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And the Band Played On

Posted by Osagie Obasogie on January 3rd, 2009

In this time of economic recession, many companies selling luxury goods are having a hard time making the case to consumers that their services are still worthy of premium prices. In the recreational genetics industry, a number of outfits have tried slashing prices or repackaging their products for the holidays to stir up demand. But the pet cloning company BioArts has tried to maintain interests in its service – which can run tens of thousands of dollars per cloned animal – through working the media.

First, there was the global auctioning of five dog cloning procedures. This was followed by the Willy Wonkish Golden Clone Giveaway whereby a ticket to have one’s dog cloned for free was given to the person with the best 500 word essay.

Now, BioArts is using the one-year birthday of the world’s first cloned pet dog as a way to promote its service. (Click here and here for coverage). Although cloning seems to capture the imagination and many people would do anything to keep Fido around forever, BioArts is certainly facing an uphill battle: many people simply can’t afford pets during these times, let alone pay upwards of $50,000 to replicate them.

Nevertheless, the dangers that pet cloning portends for our human future remain quite real. The New York Times’ coverage of BioArts captures the sentiment behind pet cloning that, if applied to human reproductive cloning, may lead us back down a very dark path:

When Mr. Hawthorne recalls Missy [the “original” dog from which clones were made], he tends to wax eugenic. “She was an amazing dog: superior intellect, incredibly beautiful, obedient, a phenomenal temperament,” he said. “I especially loved her majestic plume of a tail.” And in the clones, as he put it matter-of-factly, “all those qualities are represented.”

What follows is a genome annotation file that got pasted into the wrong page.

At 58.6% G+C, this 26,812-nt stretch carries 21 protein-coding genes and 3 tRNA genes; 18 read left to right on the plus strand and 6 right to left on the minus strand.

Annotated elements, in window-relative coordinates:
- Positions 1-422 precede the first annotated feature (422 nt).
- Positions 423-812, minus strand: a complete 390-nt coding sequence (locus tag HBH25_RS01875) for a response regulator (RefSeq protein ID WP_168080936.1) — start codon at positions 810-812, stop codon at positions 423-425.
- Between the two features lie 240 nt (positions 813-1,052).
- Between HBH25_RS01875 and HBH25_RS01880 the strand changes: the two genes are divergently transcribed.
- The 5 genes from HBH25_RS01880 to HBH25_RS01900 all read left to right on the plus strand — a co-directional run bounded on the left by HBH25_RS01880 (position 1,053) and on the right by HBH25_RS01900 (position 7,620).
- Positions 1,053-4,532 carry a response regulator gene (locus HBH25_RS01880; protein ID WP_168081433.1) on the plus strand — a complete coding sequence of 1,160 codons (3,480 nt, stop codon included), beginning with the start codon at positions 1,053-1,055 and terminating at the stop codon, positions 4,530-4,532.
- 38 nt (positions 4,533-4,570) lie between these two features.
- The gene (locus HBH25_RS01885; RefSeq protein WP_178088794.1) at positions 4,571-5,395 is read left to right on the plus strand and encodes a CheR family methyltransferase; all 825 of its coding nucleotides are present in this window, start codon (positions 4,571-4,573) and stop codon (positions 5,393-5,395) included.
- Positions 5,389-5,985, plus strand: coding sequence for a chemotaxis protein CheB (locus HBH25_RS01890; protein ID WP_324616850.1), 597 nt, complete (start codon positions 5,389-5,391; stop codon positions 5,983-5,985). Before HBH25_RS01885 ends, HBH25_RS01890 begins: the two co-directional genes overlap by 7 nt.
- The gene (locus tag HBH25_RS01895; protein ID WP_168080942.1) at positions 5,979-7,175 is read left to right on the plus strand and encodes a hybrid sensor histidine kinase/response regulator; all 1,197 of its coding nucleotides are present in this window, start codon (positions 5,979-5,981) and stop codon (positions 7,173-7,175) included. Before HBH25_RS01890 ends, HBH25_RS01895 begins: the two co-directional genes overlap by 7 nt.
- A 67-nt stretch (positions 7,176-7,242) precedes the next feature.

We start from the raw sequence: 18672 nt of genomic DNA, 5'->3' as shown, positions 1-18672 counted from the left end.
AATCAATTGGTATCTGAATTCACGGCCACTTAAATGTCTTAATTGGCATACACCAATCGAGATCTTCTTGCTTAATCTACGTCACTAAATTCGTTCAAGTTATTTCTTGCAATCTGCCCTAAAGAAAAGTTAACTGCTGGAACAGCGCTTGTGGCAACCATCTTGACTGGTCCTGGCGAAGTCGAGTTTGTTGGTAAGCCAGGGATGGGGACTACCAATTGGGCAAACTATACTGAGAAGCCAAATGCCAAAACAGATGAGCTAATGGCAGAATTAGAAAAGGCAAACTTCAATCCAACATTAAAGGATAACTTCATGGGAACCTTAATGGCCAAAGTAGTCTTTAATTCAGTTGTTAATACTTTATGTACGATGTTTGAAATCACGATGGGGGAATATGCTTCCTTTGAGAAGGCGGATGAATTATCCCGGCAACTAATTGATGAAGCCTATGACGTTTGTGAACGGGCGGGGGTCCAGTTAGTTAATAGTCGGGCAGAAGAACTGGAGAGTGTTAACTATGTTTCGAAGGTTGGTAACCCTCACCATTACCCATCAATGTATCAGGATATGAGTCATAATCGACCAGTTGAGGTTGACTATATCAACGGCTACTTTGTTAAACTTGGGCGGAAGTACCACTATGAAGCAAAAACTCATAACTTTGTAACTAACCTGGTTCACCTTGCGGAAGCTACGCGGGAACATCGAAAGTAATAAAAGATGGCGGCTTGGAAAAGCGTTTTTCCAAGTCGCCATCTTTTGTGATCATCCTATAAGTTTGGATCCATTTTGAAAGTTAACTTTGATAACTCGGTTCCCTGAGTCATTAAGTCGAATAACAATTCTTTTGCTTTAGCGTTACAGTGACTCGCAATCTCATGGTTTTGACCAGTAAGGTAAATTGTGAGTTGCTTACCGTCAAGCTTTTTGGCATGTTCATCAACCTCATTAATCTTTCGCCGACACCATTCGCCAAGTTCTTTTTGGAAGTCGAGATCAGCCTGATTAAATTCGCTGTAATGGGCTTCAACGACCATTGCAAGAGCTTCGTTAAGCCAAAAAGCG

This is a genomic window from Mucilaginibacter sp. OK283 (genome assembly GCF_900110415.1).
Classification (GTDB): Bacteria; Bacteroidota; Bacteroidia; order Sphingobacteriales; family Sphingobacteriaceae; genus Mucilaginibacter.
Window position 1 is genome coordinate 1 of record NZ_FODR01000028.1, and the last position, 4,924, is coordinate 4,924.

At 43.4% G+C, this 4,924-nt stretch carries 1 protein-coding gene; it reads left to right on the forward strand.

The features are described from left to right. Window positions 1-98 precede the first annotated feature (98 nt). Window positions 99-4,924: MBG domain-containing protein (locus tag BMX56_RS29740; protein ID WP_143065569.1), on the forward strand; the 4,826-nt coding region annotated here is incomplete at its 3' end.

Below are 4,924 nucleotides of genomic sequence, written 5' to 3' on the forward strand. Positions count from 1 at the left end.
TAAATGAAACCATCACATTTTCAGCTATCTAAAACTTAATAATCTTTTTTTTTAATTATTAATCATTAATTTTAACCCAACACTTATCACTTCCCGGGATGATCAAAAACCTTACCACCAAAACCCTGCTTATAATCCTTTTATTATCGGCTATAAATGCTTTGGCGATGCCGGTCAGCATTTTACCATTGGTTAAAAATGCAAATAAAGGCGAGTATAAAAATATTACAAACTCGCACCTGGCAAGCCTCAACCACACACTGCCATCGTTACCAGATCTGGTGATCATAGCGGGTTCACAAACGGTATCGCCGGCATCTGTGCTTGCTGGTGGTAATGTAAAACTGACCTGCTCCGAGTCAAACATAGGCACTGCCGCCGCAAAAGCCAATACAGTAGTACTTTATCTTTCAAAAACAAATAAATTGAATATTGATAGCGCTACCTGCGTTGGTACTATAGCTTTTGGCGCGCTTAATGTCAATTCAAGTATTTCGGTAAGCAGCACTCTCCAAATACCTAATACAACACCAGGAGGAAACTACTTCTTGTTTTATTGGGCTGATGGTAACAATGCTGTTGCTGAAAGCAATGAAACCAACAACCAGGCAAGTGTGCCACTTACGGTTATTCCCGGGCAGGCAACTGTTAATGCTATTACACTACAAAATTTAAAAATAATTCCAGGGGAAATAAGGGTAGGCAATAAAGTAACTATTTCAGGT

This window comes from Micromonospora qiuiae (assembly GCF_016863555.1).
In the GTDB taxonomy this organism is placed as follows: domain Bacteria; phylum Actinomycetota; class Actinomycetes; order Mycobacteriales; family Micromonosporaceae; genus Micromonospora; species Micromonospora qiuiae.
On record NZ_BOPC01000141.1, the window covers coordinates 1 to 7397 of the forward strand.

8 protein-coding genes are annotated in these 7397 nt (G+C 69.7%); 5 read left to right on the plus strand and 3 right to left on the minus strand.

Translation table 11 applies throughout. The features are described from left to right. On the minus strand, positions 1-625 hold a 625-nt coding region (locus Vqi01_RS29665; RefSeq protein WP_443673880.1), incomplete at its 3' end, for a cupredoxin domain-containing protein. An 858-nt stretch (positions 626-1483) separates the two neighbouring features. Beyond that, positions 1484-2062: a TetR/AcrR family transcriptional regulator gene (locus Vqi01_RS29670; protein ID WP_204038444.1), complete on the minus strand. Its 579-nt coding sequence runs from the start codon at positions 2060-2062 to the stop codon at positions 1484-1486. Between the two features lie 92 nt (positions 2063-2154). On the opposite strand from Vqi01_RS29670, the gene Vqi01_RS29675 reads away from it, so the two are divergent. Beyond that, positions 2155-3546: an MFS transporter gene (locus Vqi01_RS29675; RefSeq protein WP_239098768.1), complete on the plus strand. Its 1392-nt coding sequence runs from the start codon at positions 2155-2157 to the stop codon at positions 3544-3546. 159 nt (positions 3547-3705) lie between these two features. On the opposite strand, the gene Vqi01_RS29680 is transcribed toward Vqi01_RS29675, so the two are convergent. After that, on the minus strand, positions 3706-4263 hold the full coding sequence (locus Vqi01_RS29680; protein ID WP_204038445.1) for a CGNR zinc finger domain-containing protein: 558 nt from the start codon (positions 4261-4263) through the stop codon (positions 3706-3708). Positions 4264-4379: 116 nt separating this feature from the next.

This Week in the News: New Year's Edition

Posted by Jesse Reynolds on January 1st, 2009

Here are a few stories that we've not covered here at Biopolitical Times. You can stay up-to-date on the news with CGS's news compilation, available as a web page, RSS feed, or weekly email.

The Associated Press reports on the rise of do-it-yourself biotechnology in the garage.

Maura Dolan and Jason Felch authored another installment in the excellent series on the use of DNA in forensics in the Los Angeles Times.

Commercial surrogacy appears to be on the rise in Uganda.

The first study of long-term risks of providing eggs for assisted reproduction was published in Fertility and Sterility.

A 2003 Missouri law that provides public funds for life sciences research may need to be revised due to the 2006 passage of a state constitutional amendment to protect stem cell research. Cloning-based stem cell research was explicitly ineligible for funds under the original law. But the constitutional amendment prohibits any such discrimination by the state, even though cloning-based stem cell researchis not occurring in Missouri.